Thursday, February 18, 2016

Sharpe's Eagles by Bernard Cornwell

Sharpe's Eagles by Bernard Cornwell is listed as the second book in the series. As I've been buying the books from various sources, I've never read them in the correct order.

I can say that those looking for a quick book review, that Bernard Cornwell knows his era. He's able to pull language and scenery that the reader could easily imagine being accurate. His voice for Richard Sharpe and the rest of the cast ring sincere and the pages quickly turn in order to find out what the end result of Sharpe's latest adventure will be.

Sharpe is very much in a 'Conan' or other adventurer in that he is called on for a wide variety of missions, called on to be better than his station should permit, but not quite so good that he easily rises in their ranks. He often finds himself at odds with his 'civilized' superiors and in many aspects, would be much better off in an older world that only rewarded cunning and physical prowess.

Sharpe is in fine shape in this novel. His unusual weapon in play, a saber, among his regular riflemen. It helps him stand out form the regular soldiers. His friend and ally, Harper is also unusual in that he's an Irishman fighting in a English army.  Not to mention Harper's massive size and skill with archaic weapons...

Sharpe also knows how to read. Something that many soldiers in the time do not know how to do.

There are others that have little things about them. Sharpe notes an American... a young lad notable for his very youth, a few others who are notorious pickpockets or other little characteristics that allow the author to quickly ping the character.

These little unusual details help the characters stand out and it's always a good thing to nick for characters in your own game. Imagine if you're playing a group of Chaos Warriors in a Warhammer Fantasy setting and you go against type with a White Blade that never bears any stains? There are others who fall into the 'beautiful' campaign, but they are often on the side of a specific chaos god as opposed to Chaos Undivided.

Sharpe's numerous tales are also filled with a variety of characters who both help and hinder him.

In terms of both, as Sharpe is a soldier, these often include his superior officers.

There is contrast drawn in how promotions are handled. In the British military, payment is often the single greatest indicator of advancement.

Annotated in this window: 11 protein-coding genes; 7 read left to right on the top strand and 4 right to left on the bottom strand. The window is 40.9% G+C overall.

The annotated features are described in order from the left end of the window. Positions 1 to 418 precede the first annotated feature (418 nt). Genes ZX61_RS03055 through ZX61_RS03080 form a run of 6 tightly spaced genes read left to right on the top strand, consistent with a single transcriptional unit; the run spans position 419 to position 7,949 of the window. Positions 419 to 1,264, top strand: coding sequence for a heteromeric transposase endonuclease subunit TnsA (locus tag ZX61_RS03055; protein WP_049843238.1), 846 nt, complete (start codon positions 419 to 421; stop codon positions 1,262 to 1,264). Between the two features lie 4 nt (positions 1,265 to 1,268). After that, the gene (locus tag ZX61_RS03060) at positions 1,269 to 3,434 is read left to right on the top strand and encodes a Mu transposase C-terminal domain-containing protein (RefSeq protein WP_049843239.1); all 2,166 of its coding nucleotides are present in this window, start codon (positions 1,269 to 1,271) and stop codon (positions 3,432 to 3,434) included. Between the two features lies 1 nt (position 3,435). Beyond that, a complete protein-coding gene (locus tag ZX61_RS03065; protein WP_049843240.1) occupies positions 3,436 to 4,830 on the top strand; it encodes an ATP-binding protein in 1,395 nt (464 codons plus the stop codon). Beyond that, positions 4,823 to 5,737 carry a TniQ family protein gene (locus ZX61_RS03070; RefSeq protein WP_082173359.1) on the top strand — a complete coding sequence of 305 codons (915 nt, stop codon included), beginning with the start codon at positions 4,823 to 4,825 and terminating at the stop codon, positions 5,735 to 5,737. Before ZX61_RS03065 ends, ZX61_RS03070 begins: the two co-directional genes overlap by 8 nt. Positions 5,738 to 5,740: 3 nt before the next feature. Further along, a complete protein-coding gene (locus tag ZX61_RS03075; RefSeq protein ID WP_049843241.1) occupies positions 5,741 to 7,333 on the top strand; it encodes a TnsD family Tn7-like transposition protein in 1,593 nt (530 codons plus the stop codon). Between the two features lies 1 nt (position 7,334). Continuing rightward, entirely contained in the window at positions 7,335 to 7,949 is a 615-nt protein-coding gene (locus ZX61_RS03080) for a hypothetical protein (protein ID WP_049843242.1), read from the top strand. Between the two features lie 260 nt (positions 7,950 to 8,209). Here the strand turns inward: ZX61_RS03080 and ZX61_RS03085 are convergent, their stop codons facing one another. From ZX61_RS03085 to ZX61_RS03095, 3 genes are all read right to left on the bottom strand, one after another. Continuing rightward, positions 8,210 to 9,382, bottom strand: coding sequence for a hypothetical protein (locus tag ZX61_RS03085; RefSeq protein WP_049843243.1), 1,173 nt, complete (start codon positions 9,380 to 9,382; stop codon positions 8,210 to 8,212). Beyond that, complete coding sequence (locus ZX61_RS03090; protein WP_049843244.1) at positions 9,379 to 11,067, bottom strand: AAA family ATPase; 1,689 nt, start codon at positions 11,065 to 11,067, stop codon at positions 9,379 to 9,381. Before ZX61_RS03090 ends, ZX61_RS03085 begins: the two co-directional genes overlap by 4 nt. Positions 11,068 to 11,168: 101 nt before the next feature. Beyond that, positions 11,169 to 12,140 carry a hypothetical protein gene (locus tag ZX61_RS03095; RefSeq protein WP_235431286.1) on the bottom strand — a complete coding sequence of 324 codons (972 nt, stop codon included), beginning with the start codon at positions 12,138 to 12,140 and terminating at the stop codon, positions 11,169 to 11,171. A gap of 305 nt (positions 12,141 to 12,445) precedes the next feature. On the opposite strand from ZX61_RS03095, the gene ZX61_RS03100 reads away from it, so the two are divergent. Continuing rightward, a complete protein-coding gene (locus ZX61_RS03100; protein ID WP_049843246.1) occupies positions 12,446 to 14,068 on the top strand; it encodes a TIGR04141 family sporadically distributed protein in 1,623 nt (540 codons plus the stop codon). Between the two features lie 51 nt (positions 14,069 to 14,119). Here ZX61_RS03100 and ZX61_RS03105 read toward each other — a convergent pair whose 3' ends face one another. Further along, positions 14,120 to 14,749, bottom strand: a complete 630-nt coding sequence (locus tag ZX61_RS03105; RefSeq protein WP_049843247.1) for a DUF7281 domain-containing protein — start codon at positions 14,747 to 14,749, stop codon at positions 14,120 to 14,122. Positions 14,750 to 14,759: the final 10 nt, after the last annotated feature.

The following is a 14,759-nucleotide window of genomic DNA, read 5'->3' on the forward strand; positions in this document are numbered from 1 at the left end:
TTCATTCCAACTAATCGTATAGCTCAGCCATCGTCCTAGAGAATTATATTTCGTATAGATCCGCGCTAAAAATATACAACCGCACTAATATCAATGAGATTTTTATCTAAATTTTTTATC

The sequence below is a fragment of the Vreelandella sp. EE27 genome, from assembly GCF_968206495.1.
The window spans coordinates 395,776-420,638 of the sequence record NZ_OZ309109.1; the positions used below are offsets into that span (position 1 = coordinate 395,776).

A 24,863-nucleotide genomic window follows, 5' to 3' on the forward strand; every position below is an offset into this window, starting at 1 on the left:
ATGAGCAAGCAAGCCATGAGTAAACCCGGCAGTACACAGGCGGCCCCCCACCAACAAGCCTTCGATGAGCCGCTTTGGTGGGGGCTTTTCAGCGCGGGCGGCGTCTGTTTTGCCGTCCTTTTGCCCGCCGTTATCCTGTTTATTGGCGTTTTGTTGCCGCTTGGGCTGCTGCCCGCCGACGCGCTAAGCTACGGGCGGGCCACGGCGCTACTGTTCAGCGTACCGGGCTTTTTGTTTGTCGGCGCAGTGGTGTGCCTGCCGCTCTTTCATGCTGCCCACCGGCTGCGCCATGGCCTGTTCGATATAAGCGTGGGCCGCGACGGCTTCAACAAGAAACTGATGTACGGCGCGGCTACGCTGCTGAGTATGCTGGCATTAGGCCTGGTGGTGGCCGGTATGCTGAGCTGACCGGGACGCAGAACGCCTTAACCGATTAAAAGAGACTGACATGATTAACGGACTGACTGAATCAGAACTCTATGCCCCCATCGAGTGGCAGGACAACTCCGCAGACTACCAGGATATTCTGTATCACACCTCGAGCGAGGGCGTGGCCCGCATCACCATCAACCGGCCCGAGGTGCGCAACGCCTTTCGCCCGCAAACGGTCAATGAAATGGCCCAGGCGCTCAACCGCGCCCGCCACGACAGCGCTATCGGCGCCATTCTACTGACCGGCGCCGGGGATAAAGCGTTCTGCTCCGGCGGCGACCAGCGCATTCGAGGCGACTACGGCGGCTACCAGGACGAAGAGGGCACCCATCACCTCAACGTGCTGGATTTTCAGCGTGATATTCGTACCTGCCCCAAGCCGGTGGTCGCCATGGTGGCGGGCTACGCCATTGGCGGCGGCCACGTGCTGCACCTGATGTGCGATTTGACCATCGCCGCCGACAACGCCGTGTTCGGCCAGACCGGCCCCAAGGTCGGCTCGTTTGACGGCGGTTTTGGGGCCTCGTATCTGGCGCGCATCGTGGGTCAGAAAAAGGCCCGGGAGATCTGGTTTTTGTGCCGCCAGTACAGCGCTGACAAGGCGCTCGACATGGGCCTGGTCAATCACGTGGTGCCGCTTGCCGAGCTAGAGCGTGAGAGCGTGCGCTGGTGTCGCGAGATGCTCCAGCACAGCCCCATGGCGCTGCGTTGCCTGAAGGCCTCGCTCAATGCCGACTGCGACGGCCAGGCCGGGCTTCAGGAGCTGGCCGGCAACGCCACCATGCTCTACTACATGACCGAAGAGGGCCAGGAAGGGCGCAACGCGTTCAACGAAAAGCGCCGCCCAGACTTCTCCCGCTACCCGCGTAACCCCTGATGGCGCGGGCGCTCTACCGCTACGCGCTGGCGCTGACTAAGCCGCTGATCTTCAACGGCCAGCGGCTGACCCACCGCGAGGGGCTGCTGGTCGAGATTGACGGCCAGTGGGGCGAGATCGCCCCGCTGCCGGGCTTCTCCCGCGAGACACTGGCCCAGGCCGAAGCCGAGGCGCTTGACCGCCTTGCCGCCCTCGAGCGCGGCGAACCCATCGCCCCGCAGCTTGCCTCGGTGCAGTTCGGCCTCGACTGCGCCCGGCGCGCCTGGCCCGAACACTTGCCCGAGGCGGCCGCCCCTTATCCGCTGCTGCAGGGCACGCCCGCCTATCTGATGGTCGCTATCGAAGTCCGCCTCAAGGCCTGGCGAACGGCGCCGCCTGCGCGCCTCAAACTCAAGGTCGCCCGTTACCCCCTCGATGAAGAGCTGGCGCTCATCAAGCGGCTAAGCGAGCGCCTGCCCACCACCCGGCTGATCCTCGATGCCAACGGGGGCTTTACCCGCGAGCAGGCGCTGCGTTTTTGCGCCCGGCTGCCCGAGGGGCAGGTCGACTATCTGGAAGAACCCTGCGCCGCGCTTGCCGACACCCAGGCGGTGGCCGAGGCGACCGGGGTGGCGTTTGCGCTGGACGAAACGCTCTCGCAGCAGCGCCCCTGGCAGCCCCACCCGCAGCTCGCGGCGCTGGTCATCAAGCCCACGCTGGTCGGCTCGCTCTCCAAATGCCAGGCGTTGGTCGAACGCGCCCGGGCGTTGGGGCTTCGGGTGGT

Sharpe being an ordinary soldier, often doesn't have that type of money.

On the other hand, looting is a real thing and Sharpe does okay for himself.

But looking again at those promotions, when they are handed out for wealth, this is not an indicator for skill. It is this lack of skill, that puts Sharpe against his superior, a superior officer who does so poorly that to cover his own mistakes, he writes a letter condemning Sharpe for Sharpe's failure in an attack against the French.

So Sharpe has to do something spectacular to overcome this damnation.

This gets to another potential plot point.

Symbols.

The British lose their one of their flags.

Flags are powerful symbols.

Look at war games.

Look at America and the rules and regulations on how flags must be handled.

Think about what losing such a symbol might mean to an army, a nation, or even the characters themselves.

Sharpe resolves that if he can't get his country's flag back, the better thing to do, is to steal an 'Eagle', which is what the French often use as Flags.

If anyone's seen the old show Rome, you might remember there was an episode with an Eagle involved. Again, symbols, and their place, perhaps even if they are not financially valuable, are things of great significance.

In a fantasy setting, such flags may actually have power. They may embolden men against fear (allow people to reroll a failed saving throw) or even make them immune to magical fear. They may protect against mind control or mind reading. The options are limitless.

In a more standard setting, one that might take itself too seriously, characters could be tasked with recovering a flag or making sure it doesn't fall into enemy hands. The value of their pay depending on which option they succeed at.

Of course there's always the opposite. Taking away a flag from an enemy. If the enemy is known to have great reverence for a specific flag, perhaps one flown in the capital city, it may fall to the players as renowned murder hobos, to take this flag from the enemy and teach them their place!